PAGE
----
People passionate about nature

Protecting Nature by Banning Cosmetic Pesticides

Many Manitobans cultivate biodiversity and protect nature in their yards and gardens by growing native plants and providing food, habitat and water to birds and insects. But since 2022, neighbourhood naturescapes have been threatened by the use of cosmetic pesticides on household lawns. Pesticides are biologically active chemicals that are intended to suppress or kill living things, often used as a method of weed control. However, non-target organisms may be harmed by exposure to pesticides.


Living Prairie Museum by Anne Lindsey


Pollinators, which play a critical role in plant reproduction, are vulnerable to adverse health and behavioural impacts caused by pesticides. Food sources for foraging bees and other pollinators are reduced through pesticide use, and pollinators ingest residue pesticides when gathering nectar from plants that have been treated. In the case of bees, they then carry this contaminated food back to the hive where others are exposed.  A study published in the Journal of Experimental Biology in 2015 found that exposure to low concentrations of glyphosate interfered with bees’ ability to navigate back to their hives.


Pollinator-friendly Flowers by Randall McQuaker

Cosmetic pesticides also contaminate rivers, lakes, streams and groundwater. A number of pesticides are highly toxic in water, where they harm fish and aquatic insects. Birds Canada reports that pesticides and contaminants are one of the five main threats to birds in Canada. Although contamination of terrestrial and aquatic habitats is often from agriculture, forestry, industry and transport, the run off from urban pesticides on lawns, parks and golf courses is also a significant source.


Painted Lady Butterfly on Sunchoke by Anne Lindsey

In Canada, there have been four systematic analyses of peer-reviewed studies on human health and pesticides, including by the Ontario College of Family Physicians in 2012 and by the Prince Edward Island Chief Public Health Office in 2015, focused primarily on epidemiological studies. This body of research shows that children are at particular risk from exposure to pesticides because they are at a vulnerable stage of growth and development.  According to this research, dangers to children may include deficits in cognitive and motor development, learning and developmental disabilities, and childhood cancers, while harmful effects to adults may include increased risk for Parkinson's disease, lung disease, diabetes and some cancers.


Laura Secord School Parkette by Randall McQuaker

Health concerns raised in research studies support bans and restrictions on pesticide usage. Where studies are lacking on particular exposures and health outcomes, physicians and health groups generally favour a precautionary approach to pesticide use and regulation to avoid potential harms. Six provinces have varying restrictions on cosmetic pesticides used on lawns: Newfoundland and Labrador, Prince Edward Island, Nova Scotia, New Brunswick, Quebec and Ontario. Meanwhile in British Columbia, more than half of the population is covered by municipal pesticide restrictions.

In 2014, the Manitoba government banned non-essential uses of cosmetic pesticides on all lawns with enactment of the Environment Amendment Act (Reducing Pesticide Exposure). The 2014 law was based on evidence that many common lawn care products pose risks to human, animal and environmental health. The law was supported by a number of local and national health and environmental organizations, including Nature Manitoba. Polls conducted in both 2016 and 2022 by Probe Research Inc. and Prairie Research Associates found that the majority of Manitobans supported the provincial ban on cosmetic pesticides.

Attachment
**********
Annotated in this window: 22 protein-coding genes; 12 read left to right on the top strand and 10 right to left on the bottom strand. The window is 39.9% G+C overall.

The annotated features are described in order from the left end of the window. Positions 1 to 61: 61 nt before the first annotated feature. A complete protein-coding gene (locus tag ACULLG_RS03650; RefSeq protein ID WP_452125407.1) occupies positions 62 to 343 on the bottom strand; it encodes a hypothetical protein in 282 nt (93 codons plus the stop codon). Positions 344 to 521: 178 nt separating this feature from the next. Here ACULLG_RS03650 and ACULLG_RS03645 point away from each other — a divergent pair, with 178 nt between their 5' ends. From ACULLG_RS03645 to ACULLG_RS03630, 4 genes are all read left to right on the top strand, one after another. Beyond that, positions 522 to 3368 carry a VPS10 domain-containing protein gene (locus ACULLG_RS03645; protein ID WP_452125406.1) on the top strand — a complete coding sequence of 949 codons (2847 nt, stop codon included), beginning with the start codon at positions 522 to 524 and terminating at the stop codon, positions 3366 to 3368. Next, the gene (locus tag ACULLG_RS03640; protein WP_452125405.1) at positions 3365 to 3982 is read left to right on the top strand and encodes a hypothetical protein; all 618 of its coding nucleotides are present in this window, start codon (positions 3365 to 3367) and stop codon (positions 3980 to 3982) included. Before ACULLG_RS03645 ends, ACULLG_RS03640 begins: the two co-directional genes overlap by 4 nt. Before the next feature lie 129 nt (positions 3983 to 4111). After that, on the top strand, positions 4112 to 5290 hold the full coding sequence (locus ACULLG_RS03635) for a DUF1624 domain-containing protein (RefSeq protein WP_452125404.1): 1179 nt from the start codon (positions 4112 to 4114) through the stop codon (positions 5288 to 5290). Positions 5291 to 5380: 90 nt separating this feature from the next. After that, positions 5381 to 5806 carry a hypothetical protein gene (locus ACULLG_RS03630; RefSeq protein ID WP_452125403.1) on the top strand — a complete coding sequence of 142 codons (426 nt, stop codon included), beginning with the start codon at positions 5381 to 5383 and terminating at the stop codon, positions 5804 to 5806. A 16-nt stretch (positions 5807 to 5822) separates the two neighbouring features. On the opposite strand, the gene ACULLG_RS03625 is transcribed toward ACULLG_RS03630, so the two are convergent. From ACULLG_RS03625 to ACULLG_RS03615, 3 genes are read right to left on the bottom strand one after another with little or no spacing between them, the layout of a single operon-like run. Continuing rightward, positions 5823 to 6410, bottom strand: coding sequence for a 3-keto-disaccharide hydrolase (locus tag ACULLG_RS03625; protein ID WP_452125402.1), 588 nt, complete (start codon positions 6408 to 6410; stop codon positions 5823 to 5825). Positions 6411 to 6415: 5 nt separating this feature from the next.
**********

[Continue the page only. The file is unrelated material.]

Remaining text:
Despite the evidence and support for the cosmetic pesticide ban, prohibition of the use of pesticides on lawns was repealed by the Manitoba government in 2022 under the Environment Amendment Act (Pesticide Restrictions). Cosmetic pesticides are now prohibited on only specific types of greenspaces: municipal playgrounds, dog parks and picnic areas, and provincial parks. Cosmetic pesticides can be applied to commercial, institutional and residential lawns, as well as most municipal land. The 2022 legislative changes also repealed regulations on the sale of cosmetic pesticides in Manitoba.


Wild Columbine and Day Lilies by Anne Lindsey

Greenspaces, including lawns and gardens, thrive without the use of chemical pesticides. Cosmetic Pesticide Ban Manitoba provides suggestions on healthy practices for controlling weeds and nurturing healthy turf. Naturescape Manitoba, Nature Manitoba's definitive guide to landscaping for nature, also provides alternate remedies for controlling invasive plants and insects. As the book states, these alternatives are important as “pesticides upset the natural balance among species, and may introduce long-lasting poisons into the ecosystem.”


Red and White Impatiens by Randall McQuaker

Cosmetic Pesticide Ban Manitoba is asking Manitoba's new government to reinstate the cosmetic pesticide ban. You can support this campaign by sending a letter to the Environment Minister to express your support to have the legislation reinstated as soon as possible. Visit this site for a sample letter and email address.

Cosmetic Pesticide Ban Manitoba is a coalition that brings together a number of individuals, health groups and environmental organizations in Manitoba. The coalition was established in 2013 to press for provincial legislation restricting the sale and use of cosmetic pesticides. For more information, visit

 Prepared by Cosmetic Pesticide Ban Manitoba.